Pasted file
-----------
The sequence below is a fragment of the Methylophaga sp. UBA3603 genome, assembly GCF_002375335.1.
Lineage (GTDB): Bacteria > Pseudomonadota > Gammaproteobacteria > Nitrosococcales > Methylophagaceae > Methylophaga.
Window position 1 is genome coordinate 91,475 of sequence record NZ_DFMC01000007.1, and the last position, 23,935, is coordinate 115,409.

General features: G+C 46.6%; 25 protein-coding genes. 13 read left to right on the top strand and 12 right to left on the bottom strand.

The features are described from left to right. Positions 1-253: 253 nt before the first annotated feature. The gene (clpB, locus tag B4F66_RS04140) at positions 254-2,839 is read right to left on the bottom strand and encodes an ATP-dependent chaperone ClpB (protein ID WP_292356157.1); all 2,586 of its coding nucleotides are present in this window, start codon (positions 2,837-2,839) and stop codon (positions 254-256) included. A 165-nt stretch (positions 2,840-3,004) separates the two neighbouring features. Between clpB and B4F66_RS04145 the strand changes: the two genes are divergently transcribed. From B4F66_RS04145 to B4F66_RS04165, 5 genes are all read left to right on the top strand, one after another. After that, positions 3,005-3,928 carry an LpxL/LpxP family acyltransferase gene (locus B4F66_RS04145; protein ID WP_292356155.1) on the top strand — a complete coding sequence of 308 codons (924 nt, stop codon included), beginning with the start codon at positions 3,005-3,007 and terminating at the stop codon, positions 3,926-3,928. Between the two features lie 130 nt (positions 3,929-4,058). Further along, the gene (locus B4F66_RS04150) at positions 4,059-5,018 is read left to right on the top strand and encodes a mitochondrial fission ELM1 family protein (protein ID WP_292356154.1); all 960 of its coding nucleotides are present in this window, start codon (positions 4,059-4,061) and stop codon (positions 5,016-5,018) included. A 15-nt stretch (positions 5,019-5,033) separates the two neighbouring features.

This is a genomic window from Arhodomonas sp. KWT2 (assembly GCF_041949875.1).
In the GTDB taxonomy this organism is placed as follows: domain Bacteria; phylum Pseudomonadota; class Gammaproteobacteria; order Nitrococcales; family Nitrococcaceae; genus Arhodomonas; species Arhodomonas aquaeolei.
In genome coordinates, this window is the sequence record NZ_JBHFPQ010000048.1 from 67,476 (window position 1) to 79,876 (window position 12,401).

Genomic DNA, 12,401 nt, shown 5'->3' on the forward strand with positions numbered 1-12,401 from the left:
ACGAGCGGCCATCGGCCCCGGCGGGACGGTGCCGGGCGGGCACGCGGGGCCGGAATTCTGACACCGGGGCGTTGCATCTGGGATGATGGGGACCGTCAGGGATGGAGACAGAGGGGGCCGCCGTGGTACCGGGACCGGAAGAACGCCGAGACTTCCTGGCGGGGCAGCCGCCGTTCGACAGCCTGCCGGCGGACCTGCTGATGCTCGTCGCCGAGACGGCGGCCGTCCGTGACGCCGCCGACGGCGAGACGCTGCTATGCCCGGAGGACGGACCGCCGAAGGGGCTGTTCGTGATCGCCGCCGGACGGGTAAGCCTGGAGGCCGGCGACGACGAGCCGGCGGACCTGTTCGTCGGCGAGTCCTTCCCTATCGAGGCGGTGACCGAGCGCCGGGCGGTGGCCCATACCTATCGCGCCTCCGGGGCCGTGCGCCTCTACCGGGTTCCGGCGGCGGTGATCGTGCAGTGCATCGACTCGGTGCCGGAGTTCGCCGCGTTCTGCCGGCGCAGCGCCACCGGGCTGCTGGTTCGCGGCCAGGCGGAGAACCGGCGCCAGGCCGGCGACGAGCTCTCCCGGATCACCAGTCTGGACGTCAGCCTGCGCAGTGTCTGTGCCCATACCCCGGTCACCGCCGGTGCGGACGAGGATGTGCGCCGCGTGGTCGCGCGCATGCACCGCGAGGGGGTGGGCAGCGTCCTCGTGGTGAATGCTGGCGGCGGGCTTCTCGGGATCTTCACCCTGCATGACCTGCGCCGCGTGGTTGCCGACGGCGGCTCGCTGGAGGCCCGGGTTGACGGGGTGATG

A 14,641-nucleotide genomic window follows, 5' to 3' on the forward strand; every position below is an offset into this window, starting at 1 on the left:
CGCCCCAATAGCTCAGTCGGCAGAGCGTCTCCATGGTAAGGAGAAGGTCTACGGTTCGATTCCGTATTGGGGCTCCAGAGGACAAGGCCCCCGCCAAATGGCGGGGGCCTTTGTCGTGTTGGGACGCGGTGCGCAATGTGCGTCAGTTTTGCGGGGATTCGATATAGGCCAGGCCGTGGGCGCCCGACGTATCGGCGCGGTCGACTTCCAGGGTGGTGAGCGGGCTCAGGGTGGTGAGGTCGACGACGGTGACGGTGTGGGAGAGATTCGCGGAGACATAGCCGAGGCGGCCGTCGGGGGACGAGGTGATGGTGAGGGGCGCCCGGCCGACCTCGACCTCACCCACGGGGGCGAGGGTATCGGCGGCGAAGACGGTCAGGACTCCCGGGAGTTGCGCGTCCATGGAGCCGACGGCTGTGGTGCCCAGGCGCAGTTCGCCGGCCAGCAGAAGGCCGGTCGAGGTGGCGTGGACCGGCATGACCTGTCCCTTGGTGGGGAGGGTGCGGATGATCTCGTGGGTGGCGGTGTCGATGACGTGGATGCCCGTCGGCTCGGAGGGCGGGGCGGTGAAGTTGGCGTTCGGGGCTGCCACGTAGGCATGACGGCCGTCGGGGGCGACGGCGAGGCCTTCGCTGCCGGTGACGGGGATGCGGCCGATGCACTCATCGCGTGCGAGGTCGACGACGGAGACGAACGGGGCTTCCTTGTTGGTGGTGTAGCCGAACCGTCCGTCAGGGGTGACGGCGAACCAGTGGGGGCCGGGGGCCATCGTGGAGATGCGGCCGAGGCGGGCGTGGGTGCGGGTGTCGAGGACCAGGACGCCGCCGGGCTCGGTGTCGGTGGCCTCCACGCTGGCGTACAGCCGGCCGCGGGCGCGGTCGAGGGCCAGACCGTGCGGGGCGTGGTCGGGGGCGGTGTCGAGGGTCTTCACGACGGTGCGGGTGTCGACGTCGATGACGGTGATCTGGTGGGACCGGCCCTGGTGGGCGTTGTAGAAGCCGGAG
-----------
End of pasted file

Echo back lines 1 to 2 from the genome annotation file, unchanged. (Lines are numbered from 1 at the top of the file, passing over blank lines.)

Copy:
The sequence below is a fragment of the Methylophaga sp. UBA3603 genome, assembly GCF_002375335.1.
Lineage (GTDB): Bacteria > Pseudomonadota > Gammaproteobacteria > Nitrosococcales > Methylophagaceae > Methylophaga.